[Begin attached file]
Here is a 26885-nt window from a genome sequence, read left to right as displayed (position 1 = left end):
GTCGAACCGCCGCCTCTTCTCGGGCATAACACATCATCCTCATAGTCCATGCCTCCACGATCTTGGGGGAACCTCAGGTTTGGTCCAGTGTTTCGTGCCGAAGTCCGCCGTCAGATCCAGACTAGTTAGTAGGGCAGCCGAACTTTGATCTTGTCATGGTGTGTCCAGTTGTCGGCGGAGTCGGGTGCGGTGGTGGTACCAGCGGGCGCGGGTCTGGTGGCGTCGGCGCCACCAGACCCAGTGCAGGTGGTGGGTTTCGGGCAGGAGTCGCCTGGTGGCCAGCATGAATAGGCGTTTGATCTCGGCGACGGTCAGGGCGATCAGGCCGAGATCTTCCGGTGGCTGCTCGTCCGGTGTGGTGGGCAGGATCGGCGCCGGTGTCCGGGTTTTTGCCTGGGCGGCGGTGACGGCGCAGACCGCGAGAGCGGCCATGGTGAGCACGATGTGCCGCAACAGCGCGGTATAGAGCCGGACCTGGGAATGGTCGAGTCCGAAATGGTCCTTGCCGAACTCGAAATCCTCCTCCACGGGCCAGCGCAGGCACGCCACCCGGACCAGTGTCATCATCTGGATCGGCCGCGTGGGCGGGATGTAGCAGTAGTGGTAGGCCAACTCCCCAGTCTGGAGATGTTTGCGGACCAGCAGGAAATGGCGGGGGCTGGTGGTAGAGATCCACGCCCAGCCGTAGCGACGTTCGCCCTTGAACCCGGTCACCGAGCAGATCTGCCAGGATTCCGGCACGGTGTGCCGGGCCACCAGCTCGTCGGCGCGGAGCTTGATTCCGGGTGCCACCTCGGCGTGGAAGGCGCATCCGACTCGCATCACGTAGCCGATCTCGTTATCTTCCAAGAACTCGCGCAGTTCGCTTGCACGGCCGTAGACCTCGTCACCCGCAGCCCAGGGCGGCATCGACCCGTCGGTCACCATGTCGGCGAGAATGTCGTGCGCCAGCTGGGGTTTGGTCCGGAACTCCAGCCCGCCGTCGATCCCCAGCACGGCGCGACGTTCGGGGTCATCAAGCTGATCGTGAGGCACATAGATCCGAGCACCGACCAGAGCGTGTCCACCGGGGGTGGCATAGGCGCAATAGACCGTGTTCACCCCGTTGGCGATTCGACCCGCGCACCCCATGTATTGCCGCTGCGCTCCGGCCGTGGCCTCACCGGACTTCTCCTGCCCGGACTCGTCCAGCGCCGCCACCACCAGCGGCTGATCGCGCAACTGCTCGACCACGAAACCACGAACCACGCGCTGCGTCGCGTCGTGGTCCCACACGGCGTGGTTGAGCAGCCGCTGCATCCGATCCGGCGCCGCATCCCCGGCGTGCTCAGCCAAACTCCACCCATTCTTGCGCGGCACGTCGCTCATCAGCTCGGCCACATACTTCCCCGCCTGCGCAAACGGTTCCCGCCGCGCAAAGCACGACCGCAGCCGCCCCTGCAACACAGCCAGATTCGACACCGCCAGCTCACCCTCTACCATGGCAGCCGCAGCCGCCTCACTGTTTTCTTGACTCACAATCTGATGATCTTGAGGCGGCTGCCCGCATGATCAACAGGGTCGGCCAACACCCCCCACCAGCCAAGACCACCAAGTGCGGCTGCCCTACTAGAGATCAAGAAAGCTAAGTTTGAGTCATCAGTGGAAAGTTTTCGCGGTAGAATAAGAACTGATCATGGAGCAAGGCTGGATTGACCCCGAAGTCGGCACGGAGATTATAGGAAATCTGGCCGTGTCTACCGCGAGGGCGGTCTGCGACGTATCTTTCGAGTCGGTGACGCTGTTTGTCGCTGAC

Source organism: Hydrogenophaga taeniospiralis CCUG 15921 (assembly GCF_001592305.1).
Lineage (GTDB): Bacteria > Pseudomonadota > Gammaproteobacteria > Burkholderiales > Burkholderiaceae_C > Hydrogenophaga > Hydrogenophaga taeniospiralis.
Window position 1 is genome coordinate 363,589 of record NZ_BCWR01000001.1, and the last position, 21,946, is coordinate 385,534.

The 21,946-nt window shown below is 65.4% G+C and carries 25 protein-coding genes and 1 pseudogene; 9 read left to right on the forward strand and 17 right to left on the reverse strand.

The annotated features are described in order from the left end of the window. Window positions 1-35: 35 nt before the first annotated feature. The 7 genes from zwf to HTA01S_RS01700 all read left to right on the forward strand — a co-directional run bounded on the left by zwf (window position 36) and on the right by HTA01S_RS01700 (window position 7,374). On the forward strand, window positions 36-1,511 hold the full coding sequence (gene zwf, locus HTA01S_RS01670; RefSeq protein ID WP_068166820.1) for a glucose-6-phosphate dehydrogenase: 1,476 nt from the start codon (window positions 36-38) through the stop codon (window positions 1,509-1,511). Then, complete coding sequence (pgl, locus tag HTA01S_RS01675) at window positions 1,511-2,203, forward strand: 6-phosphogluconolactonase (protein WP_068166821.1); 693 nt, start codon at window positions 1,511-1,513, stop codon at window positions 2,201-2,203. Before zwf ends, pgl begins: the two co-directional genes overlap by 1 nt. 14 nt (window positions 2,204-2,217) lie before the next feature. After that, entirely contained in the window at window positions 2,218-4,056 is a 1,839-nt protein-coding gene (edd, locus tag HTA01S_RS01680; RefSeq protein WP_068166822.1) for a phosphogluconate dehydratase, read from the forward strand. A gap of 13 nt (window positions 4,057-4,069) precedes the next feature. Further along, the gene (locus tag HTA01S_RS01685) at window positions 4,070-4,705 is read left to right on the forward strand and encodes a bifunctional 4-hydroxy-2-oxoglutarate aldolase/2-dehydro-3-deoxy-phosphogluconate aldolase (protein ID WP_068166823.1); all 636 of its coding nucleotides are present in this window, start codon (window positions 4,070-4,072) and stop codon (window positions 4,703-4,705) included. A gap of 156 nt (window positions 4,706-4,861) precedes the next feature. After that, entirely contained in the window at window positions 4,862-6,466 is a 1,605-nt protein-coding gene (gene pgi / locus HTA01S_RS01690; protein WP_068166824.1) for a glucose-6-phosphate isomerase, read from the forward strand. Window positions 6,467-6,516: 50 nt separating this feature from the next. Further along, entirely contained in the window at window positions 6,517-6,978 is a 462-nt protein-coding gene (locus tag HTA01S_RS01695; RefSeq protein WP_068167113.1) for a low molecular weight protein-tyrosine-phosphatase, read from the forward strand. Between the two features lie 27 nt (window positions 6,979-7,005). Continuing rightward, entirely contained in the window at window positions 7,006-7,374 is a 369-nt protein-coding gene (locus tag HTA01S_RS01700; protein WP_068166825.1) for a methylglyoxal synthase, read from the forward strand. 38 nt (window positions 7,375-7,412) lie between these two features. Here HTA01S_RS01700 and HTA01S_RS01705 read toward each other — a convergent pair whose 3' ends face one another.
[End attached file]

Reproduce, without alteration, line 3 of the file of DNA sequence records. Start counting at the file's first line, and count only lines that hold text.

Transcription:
Source organism: Hydrogenophaga taeniospiralis CCUG 15921 (assembly GCF_001592305.1).